Vitamin D: What You May Not Know

February 16, 2021

Author: Angela Trotter, M.S., CNS, AFMCP, Clinical Functional Nutritionist

Vitamin D for Immune Support

During the winter months, our limited sun exposure can really dampen our vitamin D levels.  Without adequate exposure to sunlight this can leave us feeling a little low – such as seen in Seasonal Affective Disorder (SAD), and can make us more susceptible to colds and flu.  Vitamin D plays a vital role in supporting and modulating the immune system, supporting mood, sleep, and strengthening bones.  Deficient levels have been associated with: increased muscle pain, increased joint and back pain, greater risk of depression, increased diabetes, increased migraines, increased risk of developing autoimmune disease, increased allergies, and increased inflammation.

Vitamin D deficiency is common, with various factors like genetics and gut health influencing the ability to obtain adequate vitamin D levels.  Our main source of vitamin D will come from getting direct sunlight exposure to the skin.  Hence why we become more prone to lower immunity in the winter months as sun exposure decreases, so does our vitamin D levels.  Next would be finding good food sources of vitamin D, and if levels are still inadequate then supplementation may be beneficial.  Before supplementing, always have your doctor check your baseline levels.  If you do choose to supplement, ensure your doctor continues to re-check your vitamin D levels every 3-6 months.  D3 should also be taken with K2 which both work together synergistically to direct calcium into the bone, and not in the arteries.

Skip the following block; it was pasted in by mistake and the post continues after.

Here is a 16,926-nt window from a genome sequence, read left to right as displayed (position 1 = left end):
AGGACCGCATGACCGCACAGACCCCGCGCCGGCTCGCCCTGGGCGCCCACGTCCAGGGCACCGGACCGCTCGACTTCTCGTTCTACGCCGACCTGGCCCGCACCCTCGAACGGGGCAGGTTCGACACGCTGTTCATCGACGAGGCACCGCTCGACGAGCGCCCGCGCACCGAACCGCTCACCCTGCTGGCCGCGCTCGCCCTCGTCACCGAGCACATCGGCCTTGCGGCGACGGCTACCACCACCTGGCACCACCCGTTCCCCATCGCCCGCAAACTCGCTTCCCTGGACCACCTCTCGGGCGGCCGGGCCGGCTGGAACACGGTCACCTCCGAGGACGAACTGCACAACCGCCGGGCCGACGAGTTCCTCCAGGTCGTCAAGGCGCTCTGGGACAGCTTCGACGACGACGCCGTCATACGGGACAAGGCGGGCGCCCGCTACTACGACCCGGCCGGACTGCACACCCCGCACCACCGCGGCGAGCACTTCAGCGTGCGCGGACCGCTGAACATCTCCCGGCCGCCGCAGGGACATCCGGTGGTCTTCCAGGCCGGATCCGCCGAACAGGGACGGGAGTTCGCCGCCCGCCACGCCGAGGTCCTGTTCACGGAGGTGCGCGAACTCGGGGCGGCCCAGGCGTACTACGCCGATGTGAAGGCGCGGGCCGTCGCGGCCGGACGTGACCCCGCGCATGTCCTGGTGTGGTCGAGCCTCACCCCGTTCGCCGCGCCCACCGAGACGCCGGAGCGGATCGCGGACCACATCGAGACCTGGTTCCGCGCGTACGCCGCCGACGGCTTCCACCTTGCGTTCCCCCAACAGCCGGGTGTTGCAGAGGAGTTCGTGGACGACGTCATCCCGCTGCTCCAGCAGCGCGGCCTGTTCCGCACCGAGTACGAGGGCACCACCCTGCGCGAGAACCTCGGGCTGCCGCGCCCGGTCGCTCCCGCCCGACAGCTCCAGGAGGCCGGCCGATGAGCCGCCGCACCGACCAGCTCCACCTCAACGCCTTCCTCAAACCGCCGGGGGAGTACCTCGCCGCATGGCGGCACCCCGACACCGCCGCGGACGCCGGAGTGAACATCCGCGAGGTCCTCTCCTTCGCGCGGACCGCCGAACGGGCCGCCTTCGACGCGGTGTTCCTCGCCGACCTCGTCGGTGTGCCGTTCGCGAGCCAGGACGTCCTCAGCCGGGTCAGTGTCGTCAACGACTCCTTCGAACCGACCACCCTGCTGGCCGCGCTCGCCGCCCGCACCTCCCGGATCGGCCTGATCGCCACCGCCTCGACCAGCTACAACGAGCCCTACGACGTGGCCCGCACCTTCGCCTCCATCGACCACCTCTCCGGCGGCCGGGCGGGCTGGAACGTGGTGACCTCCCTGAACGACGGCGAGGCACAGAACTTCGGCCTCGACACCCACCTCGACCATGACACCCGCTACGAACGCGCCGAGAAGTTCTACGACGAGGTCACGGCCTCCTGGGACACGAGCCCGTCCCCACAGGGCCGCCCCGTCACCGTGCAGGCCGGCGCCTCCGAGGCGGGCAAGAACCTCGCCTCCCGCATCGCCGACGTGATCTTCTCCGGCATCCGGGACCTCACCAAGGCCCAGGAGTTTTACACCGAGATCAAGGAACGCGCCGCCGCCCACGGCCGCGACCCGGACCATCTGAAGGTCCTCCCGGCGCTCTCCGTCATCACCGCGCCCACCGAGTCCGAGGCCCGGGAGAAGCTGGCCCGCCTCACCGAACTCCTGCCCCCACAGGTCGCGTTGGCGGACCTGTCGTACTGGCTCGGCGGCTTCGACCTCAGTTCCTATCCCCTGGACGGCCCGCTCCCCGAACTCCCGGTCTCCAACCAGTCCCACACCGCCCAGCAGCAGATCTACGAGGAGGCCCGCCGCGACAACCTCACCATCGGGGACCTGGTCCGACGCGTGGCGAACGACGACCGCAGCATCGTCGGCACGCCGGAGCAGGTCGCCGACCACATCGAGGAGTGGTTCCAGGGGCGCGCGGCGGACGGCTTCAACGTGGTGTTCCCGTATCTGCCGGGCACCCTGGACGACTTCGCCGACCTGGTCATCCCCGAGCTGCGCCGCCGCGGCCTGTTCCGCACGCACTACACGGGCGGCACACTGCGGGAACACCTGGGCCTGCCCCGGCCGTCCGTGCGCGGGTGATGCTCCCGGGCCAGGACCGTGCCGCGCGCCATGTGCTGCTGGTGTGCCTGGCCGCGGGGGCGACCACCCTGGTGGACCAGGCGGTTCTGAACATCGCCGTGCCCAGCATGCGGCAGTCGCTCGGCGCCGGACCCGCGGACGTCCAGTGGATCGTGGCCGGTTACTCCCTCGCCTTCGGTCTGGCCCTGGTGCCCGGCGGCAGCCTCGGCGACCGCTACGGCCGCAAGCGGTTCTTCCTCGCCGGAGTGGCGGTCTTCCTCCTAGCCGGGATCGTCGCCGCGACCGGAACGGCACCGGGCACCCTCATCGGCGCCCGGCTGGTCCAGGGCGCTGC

**Due note, those on blood thinning medications need to be aware that vitamin K can interfere with these medications.  Please talk to your physician before starting any supplemental vitamin K if this is the case.

My favorite food sources of vitamin D:

  • Cod Liver Oil (440 IU/tspn)
  • Wild Caught Alaskan Salmon (400 IU per 3 oz)

What about vegans and vegetarians since food sources of vitamin D are rather sparse?

  • Do your best to get adequate sun exposure directly to the skin throughout the day
  • During winter months, or if getting adequate sun exposure is impossible, investing in a light therapy box may support vitamin D levels.
  • Look for a Vegan Vitamin D3 and K2 supplement implementing a lichen source that states it is either vegetarian, or vegan friendly dependent upon your preference.

Author: Angela Trotter, M.S., CNS, AFMCP, Clinical Functional Nutritionist

*Please Note: The information provided on or through this website or blog is for educational and informational purposes only and solely as a self-help tool for your own use. Engaging with this material does not constitute a client/therapist relationship*



Leave a comment